Although an electrical current welder is preferred, it is possible to use an optical welder such as a laser in place of the TIG head and the second power supply. It is also possible to use AC power supplies rather than DC, but DC current is standard welding practice. The polarities for the welding currents may be rearranged. Yet other types of welders of the type listed above may be used.
The welder of FIG. 2 however suffers some drawbacks. Low-impedance electrical contacts need to be made with the silicon workpieces being welded. The contacting process takes time. Furthermore, the contacts require electrical contact to a metallization such as molybdenum. During the high-temperature processing contemplated, the metallization atoms may thermally diffuse into the bars, thus increasing the levels of impurities in the high-purity silicon bars.
Another embodiment of a silicon welding apparatus schematically illustrated in FIG. 4 includes a silicon heater plate 60, which supports the silicon bars 20, 22 arranged to have the seam 24 between them extending along a longitudinal axis of the heating plate 60. The silicon heater plate 60 may be a generally uniform block of silicon, which should have a relatively high purity level, such as is available with virgin polysilicon. Depending upon the application, it may be desirable to include a small amount of semiconductor doping in the heating plate 60 to facilitate its resistive heating. In other applications, such as welding very high-purity virgin silicon for contacting wafers, even dopants are not desired. Other impurities such as heavy or alkali metals should be minimized in the silicon heating plate 60.
The heating plate 60 may be supported on two molybdenum rods 62, 64 to provide thermal isolation over the welding table. Electrical isolation may also be required. A cathode contact 66 and an anode contact 68 are affixed to opposite ends of the silicon heating plate 60 along the plate's longitudinal axis. The heater power supply 34 is connected across the heating plate 60 through the cathode and anode contacts 66, 68. No fixed electrical contacts need to be made to the silicon bars 20, 22. The TIG welding apparatus include the TIG head 40 and welding power supply 38 and possibly the high-purity, semiconductor-grade silicon filler rod 52. These elements are positioned similarly as in FIG. 1, but the negative terminal of the welding power supply 38 is connected to the anode contact 68 of the heater plate 60.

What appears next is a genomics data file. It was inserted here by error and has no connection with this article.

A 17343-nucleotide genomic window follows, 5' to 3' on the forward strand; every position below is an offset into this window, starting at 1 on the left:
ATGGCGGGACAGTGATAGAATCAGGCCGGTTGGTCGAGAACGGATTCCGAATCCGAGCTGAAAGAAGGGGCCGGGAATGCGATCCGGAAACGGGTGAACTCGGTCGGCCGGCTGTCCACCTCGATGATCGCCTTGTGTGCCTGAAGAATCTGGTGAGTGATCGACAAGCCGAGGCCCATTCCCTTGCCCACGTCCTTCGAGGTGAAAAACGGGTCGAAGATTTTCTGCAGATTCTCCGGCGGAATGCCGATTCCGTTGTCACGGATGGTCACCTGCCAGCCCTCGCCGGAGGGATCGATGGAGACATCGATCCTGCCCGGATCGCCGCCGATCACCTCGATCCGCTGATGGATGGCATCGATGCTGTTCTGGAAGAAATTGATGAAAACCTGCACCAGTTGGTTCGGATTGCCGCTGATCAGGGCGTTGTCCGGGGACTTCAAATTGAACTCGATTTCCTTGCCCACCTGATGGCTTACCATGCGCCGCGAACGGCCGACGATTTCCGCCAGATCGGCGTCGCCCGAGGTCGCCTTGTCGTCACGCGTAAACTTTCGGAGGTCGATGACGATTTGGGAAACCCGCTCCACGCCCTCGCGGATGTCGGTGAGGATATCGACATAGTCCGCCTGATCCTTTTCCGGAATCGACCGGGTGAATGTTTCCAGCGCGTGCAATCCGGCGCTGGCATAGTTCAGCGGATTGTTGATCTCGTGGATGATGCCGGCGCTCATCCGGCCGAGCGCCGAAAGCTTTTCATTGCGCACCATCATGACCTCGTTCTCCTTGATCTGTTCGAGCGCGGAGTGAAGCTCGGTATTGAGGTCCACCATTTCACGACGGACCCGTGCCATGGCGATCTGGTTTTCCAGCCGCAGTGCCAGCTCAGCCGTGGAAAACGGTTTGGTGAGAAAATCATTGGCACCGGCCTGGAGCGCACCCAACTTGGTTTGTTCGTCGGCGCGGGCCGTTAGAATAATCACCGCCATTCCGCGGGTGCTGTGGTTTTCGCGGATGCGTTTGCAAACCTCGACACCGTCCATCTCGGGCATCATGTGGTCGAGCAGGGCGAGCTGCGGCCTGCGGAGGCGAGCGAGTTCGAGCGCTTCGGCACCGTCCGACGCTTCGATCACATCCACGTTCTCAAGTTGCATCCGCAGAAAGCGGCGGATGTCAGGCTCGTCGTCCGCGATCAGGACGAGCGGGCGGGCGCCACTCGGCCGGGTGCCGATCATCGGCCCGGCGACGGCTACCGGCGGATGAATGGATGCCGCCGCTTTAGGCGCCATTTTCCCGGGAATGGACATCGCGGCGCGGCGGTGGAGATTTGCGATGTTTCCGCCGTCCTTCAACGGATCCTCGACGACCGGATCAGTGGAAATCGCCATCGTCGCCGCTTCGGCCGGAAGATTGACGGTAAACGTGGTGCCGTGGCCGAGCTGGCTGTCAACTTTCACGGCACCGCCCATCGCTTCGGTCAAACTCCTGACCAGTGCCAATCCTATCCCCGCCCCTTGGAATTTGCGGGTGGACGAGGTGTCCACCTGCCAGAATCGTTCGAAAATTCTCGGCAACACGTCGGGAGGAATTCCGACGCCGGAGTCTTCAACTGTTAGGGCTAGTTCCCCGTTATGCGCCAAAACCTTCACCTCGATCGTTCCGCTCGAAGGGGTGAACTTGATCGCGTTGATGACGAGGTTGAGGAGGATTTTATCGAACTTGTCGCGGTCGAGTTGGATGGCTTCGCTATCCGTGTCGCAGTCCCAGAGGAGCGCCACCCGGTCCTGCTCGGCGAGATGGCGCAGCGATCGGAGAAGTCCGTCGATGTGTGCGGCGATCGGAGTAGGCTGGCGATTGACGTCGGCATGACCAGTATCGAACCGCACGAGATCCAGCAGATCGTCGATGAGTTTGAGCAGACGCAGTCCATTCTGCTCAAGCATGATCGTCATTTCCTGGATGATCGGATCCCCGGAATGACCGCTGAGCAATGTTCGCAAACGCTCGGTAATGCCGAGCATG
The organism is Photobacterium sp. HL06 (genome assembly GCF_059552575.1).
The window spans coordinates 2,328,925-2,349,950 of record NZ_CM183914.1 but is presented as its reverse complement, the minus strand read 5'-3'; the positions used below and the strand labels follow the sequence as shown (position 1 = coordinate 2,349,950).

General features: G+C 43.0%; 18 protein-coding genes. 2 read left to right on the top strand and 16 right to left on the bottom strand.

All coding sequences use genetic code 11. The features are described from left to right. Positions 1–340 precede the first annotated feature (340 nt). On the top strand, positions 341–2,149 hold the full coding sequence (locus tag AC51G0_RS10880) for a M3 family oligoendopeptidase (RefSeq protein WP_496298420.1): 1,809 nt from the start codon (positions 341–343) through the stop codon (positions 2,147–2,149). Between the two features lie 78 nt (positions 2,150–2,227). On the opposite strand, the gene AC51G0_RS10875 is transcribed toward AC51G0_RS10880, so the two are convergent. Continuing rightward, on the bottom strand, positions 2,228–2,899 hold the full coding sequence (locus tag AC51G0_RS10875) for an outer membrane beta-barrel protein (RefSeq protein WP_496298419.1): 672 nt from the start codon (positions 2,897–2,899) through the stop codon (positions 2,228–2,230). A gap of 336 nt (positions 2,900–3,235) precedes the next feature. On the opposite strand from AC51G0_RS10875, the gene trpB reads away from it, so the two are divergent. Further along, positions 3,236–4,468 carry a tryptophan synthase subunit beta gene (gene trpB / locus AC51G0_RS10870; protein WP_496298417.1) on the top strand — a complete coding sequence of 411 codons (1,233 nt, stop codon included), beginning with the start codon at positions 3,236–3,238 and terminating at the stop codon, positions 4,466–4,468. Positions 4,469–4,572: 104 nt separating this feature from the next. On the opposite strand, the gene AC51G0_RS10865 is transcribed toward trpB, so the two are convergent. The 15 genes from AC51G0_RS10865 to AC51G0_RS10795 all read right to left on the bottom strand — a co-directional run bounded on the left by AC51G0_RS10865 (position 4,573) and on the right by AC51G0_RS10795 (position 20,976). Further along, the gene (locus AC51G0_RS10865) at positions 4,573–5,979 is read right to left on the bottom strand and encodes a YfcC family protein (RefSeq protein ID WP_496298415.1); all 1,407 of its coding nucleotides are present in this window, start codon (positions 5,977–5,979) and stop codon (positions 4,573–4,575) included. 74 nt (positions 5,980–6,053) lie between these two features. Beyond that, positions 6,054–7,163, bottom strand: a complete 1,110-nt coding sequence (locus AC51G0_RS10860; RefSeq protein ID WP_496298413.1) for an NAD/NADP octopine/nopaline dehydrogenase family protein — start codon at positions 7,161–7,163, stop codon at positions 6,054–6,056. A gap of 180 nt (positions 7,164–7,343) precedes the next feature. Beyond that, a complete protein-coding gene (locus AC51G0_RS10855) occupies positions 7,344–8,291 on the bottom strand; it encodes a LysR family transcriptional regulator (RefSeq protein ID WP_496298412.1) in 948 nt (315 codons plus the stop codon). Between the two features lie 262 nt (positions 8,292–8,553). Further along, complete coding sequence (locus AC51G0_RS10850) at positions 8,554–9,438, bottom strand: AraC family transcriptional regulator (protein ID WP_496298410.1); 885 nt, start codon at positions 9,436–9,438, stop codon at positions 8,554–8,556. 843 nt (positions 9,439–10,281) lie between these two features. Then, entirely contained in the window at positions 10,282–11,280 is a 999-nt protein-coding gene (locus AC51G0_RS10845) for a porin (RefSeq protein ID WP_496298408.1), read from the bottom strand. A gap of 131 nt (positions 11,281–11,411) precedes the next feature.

To begin the silicon welding, the heater power supply 34 is turned on to heat the silicon heater plate 60 and the supported bars 20, 22 to at least 600° C. and preferably 700 to 900° C. Once the workpiece temperature has equilibrated, the welding power supply 38 is turned on to commence welding along the seam 24. The welding current depends on the size of the workpieces; however, a welding current of 30 A has been observed to be generally sufficient. As in the embodiment of FIG. 1, the welding head 40 raises the local temperature to above 1416° C. to weld the two bars 20, 22 together across the seam 24.
The welding apparatus of FIG. 4 has several advantages. The electrical contacts need to be made only once to the heater plate, and the silicon bars can be quickly placed on and removed from the heater plate. Furthermore, the absence of electrical contact to the bars significantly eliminates contact metallization as a source of contamination. A further advantage of the configuration of FIG. 4 is that the welding current is grounded through the heater plate 60 and enters the heater plate 60 through an interface area having a dimension commensurate with the thickness of the bars 20, 22. As a result, the area around the weld has a more uniform temperature distribution. In contrast, when the welding current is grounded along the longitudinal axes of the bars, as in FIG. 1, the weld defines a boundary in the bars of a sudden change in longitudinally conveyed welding current. However, the temperatures at the interface between the bars 20, 22 and the heater plate 60 are far below the temperatures required for welding so that the bars 20, 22 can be easily removed from the heater plate 60 once they have cooled.
The welding apparatus of FIG. 4 has been successfully used to weld together two virgin polysilicon bars having widths and thicknesses of about 1 cm and lengths of about 10 cm. The resulting weld bead is smooth and continuous. When the bead is polished down to the level of the bars, a continuous, uniform, and crack-free material is observed.
The apparatus of FIG. 4 is relatively simple, but allows welding of planar stock pieces. One use is forming the silicon bases of the tower of FIG. 1 for use with 300 mm (12 inch) wafers. Such bases need to have diameters in the range of at least 325 mm. Czochralski-grown monocrystalline silicon has been grown in such sizes, but its availability is sporadic and it is very expensive. Virgin polysilicon is the preferred form of silicon for such towers, but the diameter of ingots commercially available at present is limited to about 150 mm.